• I didn’t say the regulations were science-based. I said they intended a science-based planning process. And science-based doesn’t mean value free. It just has sideboards on what values are consistent with the agency interpretation of the law. It also creates a reasonable decision-space to focus on which should improve the efficiency of planning (if you think it is inefficient now, take away the NRV sideboard).

        “I think the FS is wise to avoid wading into this value swamp as long as possible.” Isn’t that their job? If your alternative is to not plan, I think that ship has sailed (in 1976).

  6. This is a really interesting discussion. From a collaboration perspective, it might be worth separating the challenge of dealing with “bad blood” from that of working through a land management policy process or reaching a more local decision because those seem woven together in the discussion here. My original post was about the former, about ways to help folks work together on a policy issue or planning process when there is and has been bad blood. I was talking more about setting the stage for working in a more collaborative way.

    The other part about the overall policy process also is important, obviously. Using NRV or any other policy goal as an example, there’s a difference, already discussed well here, between (a) the goal/end/policy and (b) the means/method/how. And, in addition to the “how” of action on the land, like silvicultural practices, which has been the focus in this discussion, there’s what might be called a “process how,” because how you get to the decision is as important if not more so than the decision itself.

    To state the obvious, there’s a difference between approaching those matters collaboratively and doing so through negotiation and compromise alone (note that a collaborative process can include negotiation and compromise methods for parts of the process, but a typical negotiation/compromise approach doesn’t include substantive attention to collaboration).

    Negotiation and compromise seek *agreement* among everyone who has an interest or opinion, sometimes called stakeholders, regarding which goal is the best or right one to address some problem, often assuming wrongly that there’s agreement about what is the problem. The result is a process that promotes and creates disagreements because everyone assumes there is a single best answer, theirs, worth arguing over. And it produces winners and losers, and more “bad blood.”

    A collaborative approach, however, looks to build a community of sorts with as many people as possible who are “willing to live with” the eventual decision, perhaps even “willing to help implement” the decision. The result is often called a “win-win” solution. I describe this as “looking over the horizon” in another blog post:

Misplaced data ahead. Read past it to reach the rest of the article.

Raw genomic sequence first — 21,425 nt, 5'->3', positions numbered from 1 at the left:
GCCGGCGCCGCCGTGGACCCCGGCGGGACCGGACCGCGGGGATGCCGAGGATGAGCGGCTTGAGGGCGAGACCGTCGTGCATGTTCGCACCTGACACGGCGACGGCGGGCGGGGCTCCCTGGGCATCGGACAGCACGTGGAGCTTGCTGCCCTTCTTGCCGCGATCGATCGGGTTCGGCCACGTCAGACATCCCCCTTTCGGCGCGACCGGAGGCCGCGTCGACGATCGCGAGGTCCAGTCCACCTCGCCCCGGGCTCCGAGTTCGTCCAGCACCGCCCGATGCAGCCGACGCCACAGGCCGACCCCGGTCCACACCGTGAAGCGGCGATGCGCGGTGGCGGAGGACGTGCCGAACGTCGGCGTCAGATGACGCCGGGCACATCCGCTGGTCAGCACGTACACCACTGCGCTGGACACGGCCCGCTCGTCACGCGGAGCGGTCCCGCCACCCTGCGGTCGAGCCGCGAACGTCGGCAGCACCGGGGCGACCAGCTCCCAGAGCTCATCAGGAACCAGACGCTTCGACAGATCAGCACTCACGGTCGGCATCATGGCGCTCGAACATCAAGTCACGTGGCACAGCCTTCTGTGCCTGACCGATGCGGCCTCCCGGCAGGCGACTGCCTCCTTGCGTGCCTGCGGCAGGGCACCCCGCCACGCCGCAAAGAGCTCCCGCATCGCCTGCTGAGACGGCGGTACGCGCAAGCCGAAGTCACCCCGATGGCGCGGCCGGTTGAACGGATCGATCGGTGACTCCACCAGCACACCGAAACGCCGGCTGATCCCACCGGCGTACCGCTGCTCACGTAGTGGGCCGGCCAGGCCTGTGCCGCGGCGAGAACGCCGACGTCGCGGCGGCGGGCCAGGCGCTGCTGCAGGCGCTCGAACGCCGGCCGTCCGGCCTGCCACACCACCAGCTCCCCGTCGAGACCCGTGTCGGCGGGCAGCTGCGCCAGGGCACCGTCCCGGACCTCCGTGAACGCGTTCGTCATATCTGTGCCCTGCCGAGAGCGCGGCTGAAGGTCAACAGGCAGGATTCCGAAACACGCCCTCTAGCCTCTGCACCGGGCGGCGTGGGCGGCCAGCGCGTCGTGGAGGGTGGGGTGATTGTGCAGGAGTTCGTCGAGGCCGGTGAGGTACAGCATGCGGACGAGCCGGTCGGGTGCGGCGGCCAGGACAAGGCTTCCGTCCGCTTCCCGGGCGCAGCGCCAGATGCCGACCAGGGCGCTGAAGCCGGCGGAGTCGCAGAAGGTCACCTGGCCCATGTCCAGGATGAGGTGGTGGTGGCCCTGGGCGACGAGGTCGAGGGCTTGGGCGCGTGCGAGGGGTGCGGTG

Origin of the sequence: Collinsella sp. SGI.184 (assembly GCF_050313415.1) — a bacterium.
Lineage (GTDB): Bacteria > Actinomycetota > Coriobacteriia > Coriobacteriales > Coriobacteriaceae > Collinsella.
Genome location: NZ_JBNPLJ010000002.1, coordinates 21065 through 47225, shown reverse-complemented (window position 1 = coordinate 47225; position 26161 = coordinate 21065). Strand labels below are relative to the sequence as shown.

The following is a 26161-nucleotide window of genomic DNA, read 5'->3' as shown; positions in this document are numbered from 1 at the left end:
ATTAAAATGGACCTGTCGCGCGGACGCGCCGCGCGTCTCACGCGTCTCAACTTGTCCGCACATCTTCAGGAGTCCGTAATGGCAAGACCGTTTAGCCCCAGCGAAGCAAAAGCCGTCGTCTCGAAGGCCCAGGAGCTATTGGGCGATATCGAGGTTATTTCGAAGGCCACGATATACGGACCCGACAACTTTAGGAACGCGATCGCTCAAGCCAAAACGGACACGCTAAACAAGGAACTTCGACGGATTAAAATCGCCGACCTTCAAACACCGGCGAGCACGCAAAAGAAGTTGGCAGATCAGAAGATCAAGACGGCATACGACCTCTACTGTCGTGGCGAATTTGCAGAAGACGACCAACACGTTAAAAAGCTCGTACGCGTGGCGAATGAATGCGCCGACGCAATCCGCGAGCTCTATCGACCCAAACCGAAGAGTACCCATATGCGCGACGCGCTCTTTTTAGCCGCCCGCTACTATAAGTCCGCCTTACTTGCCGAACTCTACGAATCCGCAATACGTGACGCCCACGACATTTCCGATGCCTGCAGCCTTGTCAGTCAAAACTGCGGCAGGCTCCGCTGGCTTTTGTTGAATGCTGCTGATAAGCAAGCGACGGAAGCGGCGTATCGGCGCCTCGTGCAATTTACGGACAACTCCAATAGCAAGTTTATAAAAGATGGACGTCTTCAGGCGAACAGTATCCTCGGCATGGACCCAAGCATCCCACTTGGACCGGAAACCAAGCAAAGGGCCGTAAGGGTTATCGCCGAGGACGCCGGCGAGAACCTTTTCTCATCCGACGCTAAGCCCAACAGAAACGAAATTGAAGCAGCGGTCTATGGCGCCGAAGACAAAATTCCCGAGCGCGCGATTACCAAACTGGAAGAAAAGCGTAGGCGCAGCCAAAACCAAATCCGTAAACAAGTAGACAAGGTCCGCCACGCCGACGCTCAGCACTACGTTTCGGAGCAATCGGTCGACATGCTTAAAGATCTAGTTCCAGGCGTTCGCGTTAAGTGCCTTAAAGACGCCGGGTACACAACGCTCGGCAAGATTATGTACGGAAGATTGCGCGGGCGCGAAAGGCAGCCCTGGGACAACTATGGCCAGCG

Perhaps, in the case of goals like NRV, more people would be willing to live with it as a goal if the policy decision included language about means/method/how a more local decision would be made, which is what most of the NFMA/USFS planning rules have included since about 2002 (full disclosure, I worked on aspects of those, from implementation to policy content, during my FS career).

    Brian’s ideas about starting with a generally shared objective seems spot-on, like Jon and Sharon also are saying. What I’m getting at is that it also seems important to include that “process how” piece, some clear directions in the policy about the process expectations, not in the sense of prescriptive steps that can become legal cudgels, but in the sense of guiding principles, process goals, or characteristics. Perhaps more folks would be “willing to live with” an approach like that if they understood why that approach was included in the policy, why it might help them and their community.

    • Thanks, Peter, I think this sounds like “how can mistrust of the process be turned to trust” perhaps you know of literature on this topic.

      • Yup, that pretty much goes to the heart of it: how might we move from a low-trust situation to a higher-trust situation? It seems useful to think about trust as a range or in degrees, rather than all-or-nothing or binary choice between trust and distrust or mistrust, because there’s usually a range across the folks in any given situation and any given person might trust another along some lines and not others.

        Anyway, there’s a fair amount of literature, some focused on Trust and understanding it, some focused on process, like “procedural preferences” and even “procedural justice.” In the Trust literature, there’s a usual distinction between trust of a person (like me), trust of an organization (like USFS), and trust of an institution (like the federal government). What that means in practice is that it is possible for me to earn trust as a person even from someone who doesn’t trust the organization I might work for or the fact that I might be a federal employee.

        The key for me on all this goes back to the idea that “how we get there matters.” This seems especially true if “there” includes having folks willing and able to help implement a decision, like by helping raise money or volunteers for projects on public lands. There’s also a connection between “how we get there” and subsequent behavior, like whether someone is willing to abide by some new rule or regulation that applies to their activities on public lands.

        So, if we want folks to help share the costs of implementation or agree to help with peer-policing and self-policing, we need processes that aim at the “willing to live with it” standard for as many folks as possible.